Friday, June 25, 2010

“Ewuaso Kdong”

Our next stop that day was the Compassion center at Ewuaso Kdong. Earlier in the week, when we had visited the Compassion center in Nairobi, we thought we knew what Compassion was doing for its sponsored children. But here in the tiny village of Ewuaso Kdong, where three of our team members had children, we actually got into the guts of Compassion, some of us more so than others.

Michelle, Amanda and the Bells got to meet the children they sponsor and to commemorate the visit they each planted an avocado tree. We all split up then so that we could each go to the home of one of the children. Geoff, Cathy and I went with Michelle to the traditional Maasai home of her little boy.

The homes of the Maasai are usually within a manyatta. A manyatta is a group of small family homes surrounded by a fence made of brush piled around the perimeter. At night, the family’s herds of goats or cattle are brought within the fence for safety and to keep them from wandering off. Extended family and one man’s several wives and children live in the different small homes throughout the manyatta.

And by small home I mean a stick and mud hut somewhere around fifteen feet square.

Since they don’t have doors, to get into the home we went through a narrow opening, turned sharply in one direction and then the next, ducking the whole time as the ceiling was less than five feet high. In the tiny room we found ourselves in there was a small open fire, a few shelves for cooking gear, a bench that the four of us sat on elbow to elbow, a bed and not much else.

Our host gave us each a cup of steaming hot chai tea, which would be ok on a winter day –oh that’s right, it was winter in Kenya. Yet the temperature in this mud hut had to be close to 100 degrees. I know that you can buy chai tea all over now in the US, but I have yet to find any that is anywhere close to the chai we drank with the Maasai. Made with boiling goat’s milk and lots of sugar, it reminded me of some weird melted ice cream. The first couple sips, once it cooled off enough to drink, were really good, but it didn’t take long for it to taste just too sweet. And for me to say that, you know it had to be sweet.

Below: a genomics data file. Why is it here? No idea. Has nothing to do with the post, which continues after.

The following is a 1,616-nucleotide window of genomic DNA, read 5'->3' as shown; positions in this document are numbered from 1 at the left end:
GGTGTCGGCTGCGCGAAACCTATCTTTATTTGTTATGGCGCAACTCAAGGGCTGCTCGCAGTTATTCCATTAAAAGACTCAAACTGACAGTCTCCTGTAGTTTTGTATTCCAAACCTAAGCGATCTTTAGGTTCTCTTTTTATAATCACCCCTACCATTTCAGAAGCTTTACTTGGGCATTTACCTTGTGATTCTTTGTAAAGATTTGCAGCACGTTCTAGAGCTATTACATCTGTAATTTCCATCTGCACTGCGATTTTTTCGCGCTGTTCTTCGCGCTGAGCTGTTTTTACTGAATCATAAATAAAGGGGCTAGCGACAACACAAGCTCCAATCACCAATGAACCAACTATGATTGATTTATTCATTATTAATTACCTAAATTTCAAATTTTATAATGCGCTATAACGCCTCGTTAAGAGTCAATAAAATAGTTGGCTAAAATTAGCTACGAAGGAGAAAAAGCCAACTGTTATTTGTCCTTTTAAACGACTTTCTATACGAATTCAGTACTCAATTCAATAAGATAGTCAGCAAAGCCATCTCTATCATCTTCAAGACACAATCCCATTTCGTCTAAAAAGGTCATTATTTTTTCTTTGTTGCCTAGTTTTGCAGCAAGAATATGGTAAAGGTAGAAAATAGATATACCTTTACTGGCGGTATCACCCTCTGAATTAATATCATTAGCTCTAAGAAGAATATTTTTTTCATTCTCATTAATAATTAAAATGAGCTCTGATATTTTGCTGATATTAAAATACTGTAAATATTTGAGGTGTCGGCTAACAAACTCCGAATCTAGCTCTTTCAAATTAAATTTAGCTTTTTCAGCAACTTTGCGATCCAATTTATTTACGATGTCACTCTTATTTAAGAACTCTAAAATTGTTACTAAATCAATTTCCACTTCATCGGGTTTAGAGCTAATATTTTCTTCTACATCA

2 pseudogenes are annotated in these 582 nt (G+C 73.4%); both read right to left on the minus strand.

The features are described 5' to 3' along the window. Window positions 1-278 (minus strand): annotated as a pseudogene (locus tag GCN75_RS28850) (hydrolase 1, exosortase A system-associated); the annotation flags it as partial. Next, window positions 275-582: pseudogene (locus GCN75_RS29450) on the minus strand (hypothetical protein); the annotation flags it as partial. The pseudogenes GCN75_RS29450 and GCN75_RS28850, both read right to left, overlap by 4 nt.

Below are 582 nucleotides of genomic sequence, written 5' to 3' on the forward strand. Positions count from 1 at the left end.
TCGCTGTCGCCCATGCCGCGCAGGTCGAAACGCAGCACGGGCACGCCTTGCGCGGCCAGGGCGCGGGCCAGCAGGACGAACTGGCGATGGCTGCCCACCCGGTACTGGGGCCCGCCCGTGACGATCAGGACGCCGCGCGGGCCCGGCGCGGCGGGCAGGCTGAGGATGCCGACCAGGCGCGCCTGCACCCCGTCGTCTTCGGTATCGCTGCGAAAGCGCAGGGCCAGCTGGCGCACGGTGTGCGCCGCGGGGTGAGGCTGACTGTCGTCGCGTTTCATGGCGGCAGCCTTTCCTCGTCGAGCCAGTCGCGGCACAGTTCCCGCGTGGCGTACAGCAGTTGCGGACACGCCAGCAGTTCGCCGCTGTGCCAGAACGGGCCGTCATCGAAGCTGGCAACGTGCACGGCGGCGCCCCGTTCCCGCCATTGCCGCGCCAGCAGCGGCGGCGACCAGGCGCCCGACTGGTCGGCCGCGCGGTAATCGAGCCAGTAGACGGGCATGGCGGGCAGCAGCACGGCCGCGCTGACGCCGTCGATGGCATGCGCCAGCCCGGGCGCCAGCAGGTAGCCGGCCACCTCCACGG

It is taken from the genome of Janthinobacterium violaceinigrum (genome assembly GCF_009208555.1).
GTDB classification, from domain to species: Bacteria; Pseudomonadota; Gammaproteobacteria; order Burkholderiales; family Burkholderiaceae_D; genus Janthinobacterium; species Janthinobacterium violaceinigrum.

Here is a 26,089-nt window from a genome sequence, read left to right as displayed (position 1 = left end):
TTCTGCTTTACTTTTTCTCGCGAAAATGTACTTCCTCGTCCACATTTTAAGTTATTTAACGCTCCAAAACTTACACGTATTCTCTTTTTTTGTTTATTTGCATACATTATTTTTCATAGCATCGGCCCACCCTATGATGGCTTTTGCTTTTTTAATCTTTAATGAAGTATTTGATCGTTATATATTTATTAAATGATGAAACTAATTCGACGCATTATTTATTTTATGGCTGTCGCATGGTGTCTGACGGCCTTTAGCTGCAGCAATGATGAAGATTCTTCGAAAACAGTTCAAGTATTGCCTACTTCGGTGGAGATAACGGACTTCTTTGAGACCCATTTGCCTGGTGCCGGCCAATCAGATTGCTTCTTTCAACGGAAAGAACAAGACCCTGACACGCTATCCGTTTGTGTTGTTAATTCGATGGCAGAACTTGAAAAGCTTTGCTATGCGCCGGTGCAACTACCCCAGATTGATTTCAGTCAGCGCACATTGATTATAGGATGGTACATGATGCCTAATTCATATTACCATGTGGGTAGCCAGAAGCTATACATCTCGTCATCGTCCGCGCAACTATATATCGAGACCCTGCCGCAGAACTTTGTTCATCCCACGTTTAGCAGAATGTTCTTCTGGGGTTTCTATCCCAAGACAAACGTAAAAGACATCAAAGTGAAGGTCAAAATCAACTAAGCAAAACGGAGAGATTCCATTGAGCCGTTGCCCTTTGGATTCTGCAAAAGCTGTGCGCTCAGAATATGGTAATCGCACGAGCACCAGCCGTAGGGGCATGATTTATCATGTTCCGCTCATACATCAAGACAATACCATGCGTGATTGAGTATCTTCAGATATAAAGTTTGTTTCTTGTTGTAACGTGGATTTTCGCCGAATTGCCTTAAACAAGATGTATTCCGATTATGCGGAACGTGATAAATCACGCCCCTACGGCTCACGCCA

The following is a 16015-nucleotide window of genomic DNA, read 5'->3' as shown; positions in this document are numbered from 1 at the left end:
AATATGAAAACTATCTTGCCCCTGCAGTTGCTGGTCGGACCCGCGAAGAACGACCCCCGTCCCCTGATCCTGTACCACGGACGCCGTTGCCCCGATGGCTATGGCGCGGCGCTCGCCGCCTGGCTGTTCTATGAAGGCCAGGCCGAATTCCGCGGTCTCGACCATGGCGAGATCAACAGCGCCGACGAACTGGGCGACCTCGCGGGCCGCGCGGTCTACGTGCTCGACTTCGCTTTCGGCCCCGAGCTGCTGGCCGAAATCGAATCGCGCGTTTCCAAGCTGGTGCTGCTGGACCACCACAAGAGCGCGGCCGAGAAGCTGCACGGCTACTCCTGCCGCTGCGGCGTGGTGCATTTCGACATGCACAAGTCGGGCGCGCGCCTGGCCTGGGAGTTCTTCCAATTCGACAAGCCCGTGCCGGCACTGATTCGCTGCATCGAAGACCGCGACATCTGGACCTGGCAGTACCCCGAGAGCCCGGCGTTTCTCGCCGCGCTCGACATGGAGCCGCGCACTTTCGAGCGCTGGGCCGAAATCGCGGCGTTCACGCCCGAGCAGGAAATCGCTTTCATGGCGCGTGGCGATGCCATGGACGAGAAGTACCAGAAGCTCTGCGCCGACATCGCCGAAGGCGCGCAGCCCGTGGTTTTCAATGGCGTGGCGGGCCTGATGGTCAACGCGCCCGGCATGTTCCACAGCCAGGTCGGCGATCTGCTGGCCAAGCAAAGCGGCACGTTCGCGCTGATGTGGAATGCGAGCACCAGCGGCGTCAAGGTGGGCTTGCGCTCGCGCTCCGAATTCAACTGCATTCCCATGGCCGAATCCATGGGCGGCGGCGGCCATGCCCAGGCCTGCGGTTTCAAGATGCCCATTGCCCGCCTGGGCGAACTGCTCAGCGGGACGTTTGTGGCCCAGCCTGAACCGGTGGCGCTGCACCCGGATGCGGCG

Over in the home of Amanda’s Compassion girl, however, in addition to chai tea, Amanda, Val, Kari and Jon were served the next most common thing in the Maasai diet – goat meat stew. Along with whatever vegetables are available, usually potatoes and cabbage, the Maasai will throw in just about everything from the goat, including some of the internal organs. Val, lucky girl that she always is, got to have some of the guts on her plate. Of course, she didn’t know that until the little hairs, the villi from the inside of the intestine, got stuck between her teeth.

That probably still wasn’t as bad though as the raw goat kidney certain members of our team are going to encounter in a couple days.

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